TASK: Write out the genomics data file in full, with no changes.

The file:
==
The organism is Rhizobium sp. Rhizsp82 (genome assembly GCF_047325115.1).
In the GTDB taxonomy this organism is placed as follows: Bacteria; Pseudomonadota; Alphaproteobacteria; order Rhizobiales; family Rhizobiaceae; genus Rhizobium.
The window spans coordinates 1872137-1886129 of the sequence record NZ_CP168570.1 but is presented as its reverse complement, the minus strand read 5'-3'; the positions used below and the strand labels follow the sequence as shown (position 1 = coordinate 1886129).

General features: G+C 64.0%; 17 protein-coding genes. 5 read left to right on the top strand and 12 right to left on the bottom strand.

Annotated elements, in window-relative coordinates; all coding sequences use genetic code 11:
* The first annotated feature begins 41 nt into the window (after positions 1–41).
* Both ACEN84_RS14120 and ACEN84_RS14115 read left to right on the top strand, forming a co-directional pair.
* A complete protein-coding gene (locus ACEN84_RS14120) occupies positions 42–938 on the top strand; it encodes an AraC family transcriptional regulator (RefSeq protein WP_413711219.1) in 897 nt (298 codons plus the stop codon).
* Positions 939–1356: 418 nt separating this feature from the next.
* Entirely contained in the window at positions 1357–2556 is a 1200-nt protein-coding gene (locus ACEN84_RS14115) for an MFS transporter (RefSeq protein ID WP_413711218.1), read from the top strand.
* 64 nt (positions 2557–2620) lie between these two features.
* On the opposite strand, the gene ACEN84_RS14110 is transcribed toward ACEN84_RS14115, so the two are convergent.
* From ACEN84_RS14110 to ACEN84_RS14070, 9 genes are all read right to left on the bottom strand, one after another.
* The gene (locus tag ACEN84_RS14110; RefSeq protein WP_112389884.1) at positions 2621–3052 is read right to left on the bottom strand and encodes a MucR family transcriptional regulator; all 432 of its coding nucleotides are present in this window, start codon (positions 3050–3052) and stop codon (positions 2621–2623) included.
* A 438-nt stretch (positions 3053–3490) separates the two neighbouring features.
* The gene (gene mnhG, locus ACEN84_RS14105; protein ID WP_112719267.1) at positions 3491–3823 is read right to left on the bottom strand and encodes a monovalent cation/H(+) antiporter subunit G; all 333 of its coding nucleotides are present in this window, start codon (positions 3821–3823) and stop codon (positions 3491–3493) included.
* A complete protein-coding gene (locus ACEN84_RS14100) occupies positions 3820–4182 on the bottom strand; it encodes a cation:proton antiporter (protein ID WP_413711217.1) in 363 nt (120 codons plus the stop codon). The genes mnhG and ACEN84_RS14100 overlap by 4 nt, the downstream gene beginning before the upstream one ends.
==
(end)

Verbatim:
The organism is Rhizobium sp. Rhizsp82 (genome assembly GCF_047325115.1).
In the GTDB taxonomy this organism is placed as follows: Bacteria; Pseudomonadota; Alphaproteobacteria; order Rhizobiales; family Rhizobiaceae; genus Rhizobium.
The window spans coordinates 1872137-1886129 of the sequence record NZ_CP168570.1 but is presented as its reverse complement, the minus strand read 5'-3'; the positions used below and the strand labels follow the sequence as shown (position 1 = coordinate 1886129).

General features: G+C 64.0%; 17 protein-coding genes. 5 read left to right on the top strand and 12 right to left on the bottom strand.

Annotated elements, in window-relative coordinates; all coding sequences use genetic code 11:
* The first annotated feature begins 41 nt into the window (after positions 1–41).
* Both ACEN84_RS14120 and ACEN84_RS14115 read left to right on the top strand, forming a co-directional pair.
* A complete protein-coding gene (locus ACEN84_RS14120) occupies positions 42–938 on the top strand; it encodes an AraC family transcriptional regulator (RefSeq protein WP_413711219.1) in 897 nt (298 codons plus the stop codon).
* Positions 939–1356: 418 nt separating this feature from the next.
* Entirely contained in the window at positions 1357–2556 is a 1200-nt protein-coding gene (locus ACEN84_RS14115) for an MFS transporter (RefSeq protein ID WP_413711218.1), read from the top strand.
* 64 nt (positions 2557–2620) lie between these two features.
* On the opposite strand, the gene ACEN84_RS14110 is transcribed toward ACEN84_RS14115, so the two are convergent.
* From ACEN84_RS14110 to ACEN84_RS14070, 9 genes are all read right to left on the bottom strand, one after another.
* The gene (locus tag ACEN84_RS14110; RefSeq protein WP_112389884.1) at positions 2621–3052 is read right to left on the bottom strand and encodes a MucR family transcriptional regulator; all 432 of its coding nucleotides are present in this window, start codon (positions 3050–3052) and stop codon (positions 2621–2623) included.
* A 438-nt stretch (positions 3053–3490) separates the two neighbouring features.
* The gene (gene mnhG, locus ACEN84_RS14105; protein ID WP_112719267.1) at positions 3491–3823 is read right to left on the bottom strand and encodes a monovalent cation/H(+) antiporter subunit G; all 333 of its coding nucleotides are present in this window, start codon (positions 3821–3823) and stop codon (positions 3491–3493) included.
* A complete protein-coding gene (locus ACEN84_RS14100) occupies positions 3820–4182 on the bottom strand; it encodes a cation:proton antiporter (protein ID WP_413711217.1) in 363 nt (120 codons plus the stop codon). The genes mnhG and ACEN84_RS14100 overlap by 4 nt, the downstream gene beginning before the upstream one ends.